DAMASCUS, Va. — If Keith Powers listens hard enough, he might hear the sweet sounds of the dulcimer he played as a teen drifting through the memories of his mountain home.
He made his first dulcimer in 1973 at the age of 17. The second came along about three years later.
But, it took him more than 40 years to make the next.
Powers, 64, said retirement has afforded him the opportunity to devote to the long-lost hobby. In many ways, he’s returning to his roots, crafting the musical instruments that started his love of music so many years ago.
The dulcimer-maker believes the folk and bluegrass instrument is making a comeback.
His goal is to teach the younger generation how to make the instruments so that it doesn’t become a lost art.
“I have seen a few old-time bluegrass bands include dulcimers in their music. Even Cyndi Lauper plays the dulcimer in some of her songs,” he said.
When he’s not trying to play a dulcimer, he’s making them.
Last summer while sheltering-in-place during the midst of the COVID-19 pandemic, the woodworker retreated to his workshop outside his Damascus home to begin a journey of creating the traditional Appalachian folk instruments.
He’s made four mountain or lap dulcimers since retirement, two of which he recently sold at a local store.
One of his first creations is a dulcimer made from wormy chestnut — rare wood that was recovered from an old house torn down in town. The top is made from spruce.
“It made a beautiful instrument, but the wormy chestnut produces a sharper tone than the ones made with black walnut. Walnut wood gives a deep, rich tone. The better instruments are made from walnut with spruce for the top,” Powers said.
He’s already planning to make his next dulcimer from black walnut and sassafras.
Some of the wood he uses is repurposed, some is acquired from customers who make trades.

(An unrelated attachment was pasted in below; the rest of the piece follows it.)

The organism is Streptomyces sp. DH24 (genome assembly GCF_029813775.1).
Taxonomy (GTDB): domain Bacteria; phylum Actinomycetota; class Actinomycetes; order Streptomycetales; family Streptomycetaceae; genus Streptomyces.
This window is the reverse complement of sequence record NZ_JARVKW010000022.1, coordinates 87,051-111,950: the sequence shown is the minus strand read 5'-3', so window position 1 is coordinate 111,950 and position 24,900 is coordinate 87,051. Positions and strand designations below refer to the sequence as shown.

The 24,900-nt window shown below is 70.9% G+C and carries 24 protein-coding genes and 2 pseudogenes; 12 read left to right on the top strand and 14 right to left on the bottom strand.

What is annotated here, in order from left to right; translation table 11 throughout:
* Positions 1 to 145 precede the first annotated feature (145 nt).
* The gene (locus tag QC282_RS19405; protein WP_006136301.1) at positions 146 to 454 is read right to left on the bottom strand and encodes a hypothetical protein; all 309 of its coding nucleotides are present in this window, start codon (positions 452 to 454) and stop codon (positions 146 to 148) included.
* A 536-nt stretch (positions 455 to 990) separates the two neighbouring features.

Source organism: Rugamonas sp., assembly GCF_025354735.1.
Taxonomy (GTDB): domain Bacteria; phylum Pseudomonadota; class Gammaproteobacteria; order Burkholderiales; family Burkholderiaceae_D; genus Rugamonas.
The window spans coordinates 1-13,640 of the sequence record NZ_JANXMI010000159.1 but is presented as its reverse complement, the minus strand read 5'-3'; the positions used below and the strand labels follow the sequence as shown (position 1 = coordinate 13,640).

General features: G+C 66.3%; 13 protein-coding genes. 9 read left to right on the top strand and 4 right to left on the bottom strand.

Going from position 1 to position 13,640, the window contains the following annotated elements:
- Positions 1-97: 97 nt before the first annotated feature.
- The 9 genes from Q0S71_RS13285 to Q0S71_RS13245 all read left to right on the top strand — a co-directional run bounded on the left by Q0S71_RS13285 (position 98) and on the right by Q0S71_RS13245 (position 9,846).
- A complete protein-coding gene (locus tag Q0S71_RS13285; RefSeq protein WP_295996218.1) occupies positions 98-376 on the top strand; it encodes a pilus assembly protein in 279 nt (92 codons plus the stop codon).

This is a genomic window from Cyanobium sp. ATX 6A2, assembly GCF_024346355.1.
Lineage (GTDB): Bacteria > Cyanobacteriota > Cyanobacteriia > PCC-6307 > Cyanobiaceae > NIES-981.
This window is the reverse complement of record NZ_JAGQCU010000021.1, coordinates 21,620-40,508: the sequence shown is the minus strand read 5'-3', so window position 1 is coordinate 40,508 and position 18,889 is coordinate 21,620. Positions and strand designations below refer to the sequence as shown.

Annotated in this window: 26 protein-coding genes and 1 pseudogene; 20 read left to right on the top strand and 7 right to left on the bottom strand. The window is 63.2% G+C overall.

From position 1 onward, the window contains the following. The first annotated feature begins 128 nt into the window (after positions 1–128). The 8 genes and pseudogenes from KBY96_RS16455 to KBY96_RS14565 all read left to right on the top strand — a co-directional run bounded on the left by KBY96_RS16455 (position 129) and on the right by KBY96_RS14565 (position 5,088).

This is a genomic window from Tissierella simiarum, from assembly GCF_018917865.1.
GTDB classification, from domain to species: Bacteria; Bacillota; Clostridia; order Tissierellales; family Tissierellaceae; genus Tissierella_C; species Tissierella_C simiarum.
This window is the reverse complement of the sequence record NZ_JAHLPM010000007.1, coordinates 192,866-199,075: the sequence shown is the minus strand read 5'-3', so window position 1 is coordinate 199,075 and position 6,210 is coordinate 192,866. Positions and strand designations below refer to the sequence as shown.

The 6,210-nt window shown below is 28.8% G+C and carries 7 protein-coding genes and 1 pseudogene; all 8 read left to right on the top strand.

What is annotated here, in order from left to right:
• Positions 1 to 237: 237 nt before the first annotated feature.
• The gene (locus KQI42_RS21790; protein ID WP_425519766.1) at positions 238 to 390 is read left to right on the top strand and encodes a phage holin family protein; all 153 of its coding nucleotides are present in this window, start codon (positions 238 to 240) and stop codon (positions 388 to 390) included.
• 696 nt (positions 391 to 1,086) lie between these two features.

The dulcimers Powers makes are truly like no others.
Using his woodworking skills, Powers adds custom features, making the dulcimers works of art.
One of his dulcimers has a carved bear in the peg head — the beginning piece of the instrument. He used wood-burning techniques to make the hair for the bear, and included carved bear tracks for sound holes on top of the dulcimer.
He affectionately named the tear-drop shaped instrument after Wilburn Waters, a regionally known trapper and hunter of bears in the 1800s.
“I had an ancestor who hunted with Wilburn Waters, and I grew up hearing stories about Wilburn Waters. He was an inspiration for my bear-themed dulcimer,” Powers said.
Another dulcimer made by the luthier is designed with dogwood flowers and the leaves provide a pattern for the sound holes.
Powers crafts what he loves.
“I love the dogwood trees in my yard and I enjoy taking photos of them,” he said.
Music has always been a big part of his life.
Powers grew up in Whitetop, Virginia, listening to the fiddle played by his father. Powers eventually learned to play the guitar and joined his father in his Grayson Highlands String Band.
The luthier recalled he took a dulcimer-making class at Sturgill’s Guitar Shop in Piney Creek, North Carolina, in 1973.
“My parents still have that dulcimer.”
This Christmas, Powers made a ukulele for his granddaughter.
“I eventually want to try a guitar, but I have more learning to do,” he said.
Balancing on his lap a tear-shaped piece of wood with frets and strings, Powers demonstrated how to pick the strings to produce a melody.
“I can play a few of the old-timey songs like ‘Old Joe Clark’ and ‘Wayfaring Stranger,’” he said.
“I first got into making dulcimers just as something to do, but I quickly fell in love with them. I’m teaching myself to play. I sit and play and come up with the notes and chords. I may be learning wrong, but I’m learning on my own.”
Giving a little instruction, Powers said his right hand picks the strings while his left hand presses the strings against the instrument’s frets.
Having the right tools makes a difference when it comes to making the instruments, he said.
“The hardest part for me probably is the frets and the spacing of the frets. There are easier ways to do the frets, but I don’t have that tooling,” he said.
While some parts of the dulcimer are handcrafted, Powers mostly uses power tools to save time and ensure greater precision. Even with the power tools, he can work 50 to 60 hours before finishing a project.
“I jokingly refer to my workshop as my laboratory. I lose all track of time when I’m there.
“Some experiments or projects don’t make it, but like Frankenstein, some live,” he said with a laugh.
His base prices for the dulcimers range around $500 to $600.